Ronald Robinson settled and purchased the land along the western shore of Narragansett Bay from the Narragansett Indians in the late 17th century. Incorporated as a town in 1901, Narragansett's earliest industry was a shipbuilding operation located at Middle Bridge on the Narrow River. As ship size outgrew the capacity of the Narrow River, the town turned to tourism as its primary source of income.
By the turn of the 20th century, Narragansett was an elegant summer resort. Many small summer cottages, as well as upscale hotels, were erected to accommodate the increasing number of tourists to the area. Soon, larger estates also dappled the shoreline. Many wealthy city families spent their weekends in Narragansett by taking the day ferry from Providence.
Perhaps the most well-known landmark of its time was the Narragansett Casino. Located at the corner of Ocean Road and Narragansett Beach, the casino was Narragansett's central attraction until 1900, when a devastating fire destroyed all but the main entrance towers. Today, the towers serve as the Narragansett Visitors' Center.
26. Long Cove Marina
Located west of Route 108, approximately one mile south of Route 1, this privately owned campground consists of 200 to 300 campsites for tents, campers, and recreational vehicles. There is public access to the boat ramp that leads to Point Judith Pond. Parking is available. Fee.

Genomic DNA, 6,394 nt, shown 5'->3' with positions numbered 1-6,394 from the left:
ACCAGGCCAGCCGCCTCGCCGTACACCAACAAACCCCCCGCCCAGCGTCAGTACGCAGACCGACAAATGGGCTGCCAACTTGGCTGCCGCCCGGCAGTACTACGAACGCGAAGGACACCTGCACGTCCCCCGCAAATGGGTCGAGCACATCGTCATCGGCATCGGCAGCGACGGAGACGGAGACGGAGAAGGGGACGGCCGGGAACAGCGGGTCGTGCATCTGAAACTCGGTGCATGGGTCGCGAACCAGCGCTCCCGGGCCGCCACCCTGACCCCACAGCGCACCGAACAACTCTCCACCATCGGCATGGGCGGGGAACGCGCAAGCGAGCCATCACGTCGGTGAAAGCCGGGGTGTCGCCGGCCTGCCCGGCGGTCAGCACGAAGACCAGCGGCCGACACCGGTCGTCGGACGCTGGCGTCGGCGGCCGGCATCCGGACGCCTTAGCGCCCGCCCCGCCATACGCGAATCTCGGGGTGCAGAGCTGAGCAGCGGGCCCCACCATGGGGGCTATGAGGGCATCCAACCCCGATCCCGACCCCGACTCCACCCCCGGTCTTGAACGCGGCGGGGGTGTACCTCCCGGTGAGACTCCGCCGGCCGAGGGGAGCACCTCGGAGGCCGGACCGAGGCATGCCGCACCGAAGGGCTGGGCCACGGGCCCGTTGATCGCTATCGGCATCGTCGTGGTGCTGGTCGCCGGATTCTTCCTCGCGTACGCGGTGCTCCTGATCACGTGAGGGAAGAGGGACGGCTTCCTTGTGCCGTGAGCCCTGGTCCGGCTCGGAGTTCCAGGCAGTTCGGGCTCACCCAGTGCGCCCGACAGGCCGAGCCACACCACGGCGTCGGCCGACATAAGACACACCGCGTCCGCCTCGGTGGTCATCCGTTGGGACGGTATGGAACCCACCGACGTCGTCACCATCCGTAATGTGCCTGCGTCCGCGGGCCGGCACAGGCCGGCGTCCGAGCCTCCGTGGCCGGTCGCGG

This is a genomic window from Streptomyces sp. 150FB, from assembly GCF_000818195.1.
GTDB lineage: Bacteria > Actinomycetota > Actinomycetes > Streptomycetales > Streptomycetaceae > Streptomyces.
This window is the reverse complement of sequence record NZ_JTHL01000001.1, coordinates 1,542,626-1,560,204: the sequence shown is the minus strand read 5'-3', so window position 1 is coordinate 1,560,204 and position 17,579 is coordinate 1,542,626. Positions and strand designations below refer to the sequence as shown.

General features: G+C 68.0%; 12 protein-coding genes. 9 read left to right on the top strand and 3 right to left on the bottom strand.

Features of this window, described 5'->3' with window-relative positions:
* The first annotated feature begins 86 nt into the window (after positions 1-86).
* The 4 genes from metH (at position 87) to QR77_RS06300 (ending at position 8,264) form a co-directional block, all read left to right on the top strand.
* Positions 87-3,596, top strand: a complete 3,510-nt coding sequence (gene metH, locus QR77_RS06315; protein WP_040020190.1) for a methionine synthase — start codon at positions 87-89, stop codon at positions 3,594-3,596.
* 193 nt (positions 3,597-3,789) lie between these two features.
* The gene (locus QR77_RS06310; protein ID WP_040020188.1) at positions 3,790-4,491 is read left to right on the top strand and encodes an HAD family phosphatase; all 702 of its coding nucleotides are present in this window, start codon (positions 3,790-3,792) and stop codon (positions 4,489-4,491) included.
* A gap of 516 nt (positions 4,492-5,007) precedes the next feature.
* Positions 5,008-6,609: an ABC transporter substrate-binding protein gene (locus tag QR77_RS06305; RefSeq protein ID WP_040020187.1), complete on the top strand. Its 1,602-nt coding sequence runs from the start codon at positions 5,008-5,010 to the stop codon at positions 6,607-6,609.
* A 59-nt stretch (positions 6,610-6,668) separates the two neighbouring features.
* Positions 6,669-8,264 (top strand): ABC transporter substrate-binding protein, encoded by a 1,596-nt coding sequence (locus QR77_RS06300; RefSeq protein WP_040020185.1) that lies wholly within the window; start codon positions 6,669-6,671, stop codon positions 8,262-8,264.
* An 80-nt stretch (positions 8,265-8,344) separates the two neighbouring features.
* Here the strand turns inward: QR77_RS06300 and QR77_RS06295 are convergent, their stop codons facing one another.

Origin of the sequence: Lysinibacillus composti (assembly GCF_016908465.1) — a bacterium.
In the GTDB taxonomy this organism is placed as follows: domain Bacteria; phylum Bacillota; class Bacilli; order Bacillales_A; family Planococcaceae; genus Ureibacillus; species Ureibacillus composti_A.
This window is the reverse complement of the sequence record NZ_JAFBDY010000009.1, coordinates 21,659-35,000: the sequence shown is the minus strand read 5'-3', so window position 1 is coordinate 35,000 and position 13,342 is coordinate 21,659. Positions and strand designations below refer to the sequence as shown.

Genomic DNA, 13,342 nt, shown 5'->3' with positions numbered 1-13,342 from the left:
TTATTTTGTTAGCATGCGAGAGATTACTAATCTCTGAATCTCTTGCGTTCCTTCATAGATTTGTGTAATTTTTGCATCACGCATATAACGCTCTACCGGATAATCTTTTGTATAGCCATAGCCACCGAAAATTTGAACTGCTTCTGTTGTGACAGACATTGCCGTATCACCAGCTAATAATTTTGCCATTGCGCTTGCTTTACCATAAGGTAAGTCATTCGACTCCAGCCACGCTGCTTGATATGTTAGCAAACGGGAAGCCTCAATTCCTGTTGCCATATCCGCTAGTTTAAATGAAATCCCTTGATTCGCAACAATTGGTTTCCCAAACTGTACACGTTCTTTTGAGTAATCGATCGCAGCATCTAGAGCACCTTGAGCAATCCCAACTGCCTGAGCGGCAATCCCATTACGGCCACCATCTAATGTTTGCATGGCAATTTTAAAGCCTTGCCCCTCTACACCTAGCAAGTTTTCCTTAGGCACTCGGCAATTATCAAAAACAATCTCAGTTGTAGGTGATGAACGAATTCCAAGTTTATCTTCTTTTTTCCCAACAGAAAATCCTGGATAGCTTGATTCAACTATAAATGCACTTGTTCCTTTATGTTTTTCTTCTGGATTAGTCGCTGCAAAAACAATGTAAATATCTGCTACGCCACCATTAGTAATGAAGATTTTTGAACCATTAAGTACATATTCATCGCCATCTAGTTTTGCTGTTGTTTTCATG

Picnic tables/benches, toilets, trash receptacles
27. Knowlesway Extension
At the end of Knowlesway Extension, west of Route 108, a paved right-of-way provides access to Point Judith Pond. This site consists of a small grassy park and a stairway to the pond.
CRMC ROW#: C-1
Picnicking, swimming, wildlife observation, hiking/walking, trash receptacles
28. Fisherman's Memorial State Park
West of Route 108, Fisherman's Memorial State Park is a campground that has 182 campsites, three game fields, and two tennis courts. During the summer there is an entrance fee to the campgrounds, and advance reservations are recommended. There is a spectacular view of Point Judith Pond, Narragansett Bay, and Block Island Sound from the overlook platform located at the site of the old bunker, part of U.S. Army Fort Greene. During the summer, RIDEM holds evening nature education programs for the public. On the grounds' northwest corner, a pathway leads to a state shellfish management area. Parking is available.
Handicap access, picnic tables/benches, historic interest, fishing, toilets, trash receptacles